NASA’s 2001 Mars Odyssey Orbiter Captures Unusual View of Red Planet’s Horizon

NASA’s 2001 Mars Odyssey Orbiter Captures Unusual View of Red Planet’s Horizon

NASA 2001 Mars Odyssey Orbiter Horizon
NASA’s 2001 Mars Odyssey orbiter captured this unusual view of the Red Planet’s horizon using its THEMIS camera from an altitude of around 250 miles (400 kilometers), or the same altitude at which the ISS orbits Earth.



It was challenging to capture because its Thermal Emission Imaging System (THEMIS) is not able pivot, while adjusting the angle of the camera requires changing the position of the entire spacecraft. This meant the team needed to rotate the orbiter almost 90° while making sure the Sun would still shine on the spacecraft’s solar panels, but not on sensitive equipment that could overheat.

LEGO Technic NASA Mars Rover Perseverance 42158 Advanced Building Kit for Kids Ages 10+, NASA Toy with...

LEGO Technic NASA Mars Rover Perseverance 42158 Advanced Building Kit for Kids Ages 10+, NASA Toy with…

  • Feed a passion for science and technology – Kids can learn more about the challenges of space exploration with this LEGO Technic NASA Mars Rover…
  • Conduct a test flight – This advanced building kit for kids ages 10 and up includes a buildable toy version of NASA’s Ingenuity helicopter, which…
  • AR brings the mission to life – The accompanying augmented reality app experience lets kids dive into the details of the rover and its mission

NASA 2001 Mars Odyssey Orbiter Horizon

If there were astronauts in orbit over Mars, this is the perspective they would have. No Mars spacecraft has ever had this kind of view before,” said Jonathon Hill of Arizona State University, operations lead for Odyssey’s camera.

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Author
Jackson Chung

A technology, gadget and video game enthusiast that loves covering the latest industry news. Favorite trade show? Mobile World Congress in Barcelona.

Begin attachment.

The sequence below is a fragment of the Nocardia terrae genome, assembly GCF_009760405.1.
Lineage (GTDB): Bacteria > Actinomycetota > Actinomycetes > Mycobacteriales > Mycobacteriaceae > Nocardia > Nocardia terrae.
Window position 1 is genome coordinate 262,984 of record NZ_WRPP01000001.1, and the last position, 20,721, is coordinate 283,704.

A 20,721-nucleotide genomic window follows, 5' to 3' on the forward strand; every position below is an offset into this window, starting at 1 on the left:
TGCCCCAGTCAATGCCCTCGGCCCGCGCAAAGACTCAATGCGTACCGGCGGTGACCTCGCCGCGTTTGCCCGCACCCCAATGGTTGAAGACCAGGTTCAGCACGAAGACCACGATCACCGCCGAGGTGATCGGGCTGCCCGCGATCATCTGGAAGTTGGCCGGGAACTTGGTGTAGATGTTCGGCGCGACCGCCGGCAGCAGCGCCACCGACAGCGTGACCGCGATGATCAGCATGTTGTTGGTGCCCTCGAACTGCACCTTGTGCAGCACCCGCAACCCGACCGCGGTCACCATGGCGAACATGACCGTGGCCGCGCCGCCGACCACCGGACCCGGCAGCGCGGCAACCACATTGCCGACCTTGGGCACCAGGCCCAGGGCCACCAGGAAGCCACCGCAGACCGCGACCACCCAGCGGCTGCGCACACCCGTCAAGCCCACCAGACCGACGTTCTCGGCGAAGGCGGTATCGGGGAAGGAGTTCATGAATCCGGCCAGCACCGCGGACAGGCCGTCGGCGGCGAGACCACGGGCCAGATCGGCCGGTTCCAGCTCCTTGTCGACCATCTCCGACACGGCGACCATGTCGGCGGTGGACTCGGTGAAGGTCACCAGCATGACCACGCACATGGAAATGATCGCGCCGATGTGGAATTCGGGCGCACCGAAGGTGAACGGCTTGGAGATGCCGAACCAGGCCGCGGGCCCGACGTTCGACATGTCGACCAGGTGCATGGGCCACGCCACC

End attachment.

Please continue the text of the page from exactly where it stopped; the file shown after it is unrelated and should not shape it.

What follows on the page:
NASA Releases Video Showing Two Views of Ingenuity’s 59th Flight on Mars

NASA Releases Video Showing Two Views of Ingenuity’s 59th Flight on Mars

NASA Two Views Ingenuity 59th Fight Mars
NASA has just released a video showing Ingenuity’s 59th flight on Mars, but from two different views. The helicopter achieved its second highest altitude of 66 feet while taking pictures of this 142-second flight that took place on September 16, 2023.

What you’re seeing in this side-by-side video is one perspective from Perseverance on the left, which was captured by the rover’s Mastcam-Z imager from about 180 feet (55 meters) away, while the right side has Ingenuity’s images taken by its Navigation Camera (Navcam). Flight 59 saw Ingenuity hovering at different altitudes to check Martian wind patterns.


Our next-generation Mars helicopter testing has literally had the best of both worlds. Here on Earth, you have all the instrumentation and hands-on immediacy you could hope for while testing new aircraft components. On Mars, you have the real off-world conditions you could never truly re-create here on Earth.” That includes a whisper-thin atmosphere and significantly less gravity than on Earth,” said Teddy Tzanetos, Ingenuity’s project manager and manager for the Mars Sample Recovery Helicopters.

[Source]


Author
Jackson Chung

A technology, gadget and video game enthusiast that loves covering the latest industry news. Favorite trade show? Mobile World Congress in Barcelona.

NASA’s Perseverance and Curiosity Rovers Will Lose Communication for 2-Weeks During Mars Solar Conjunction

NASA’s Perseverance and Curiosity Rovers Will Lose Communication for 2-Weeks During Mars Solar Conjunction

NASA Perseverance Curiosity Rovers Mars Solar Conjunction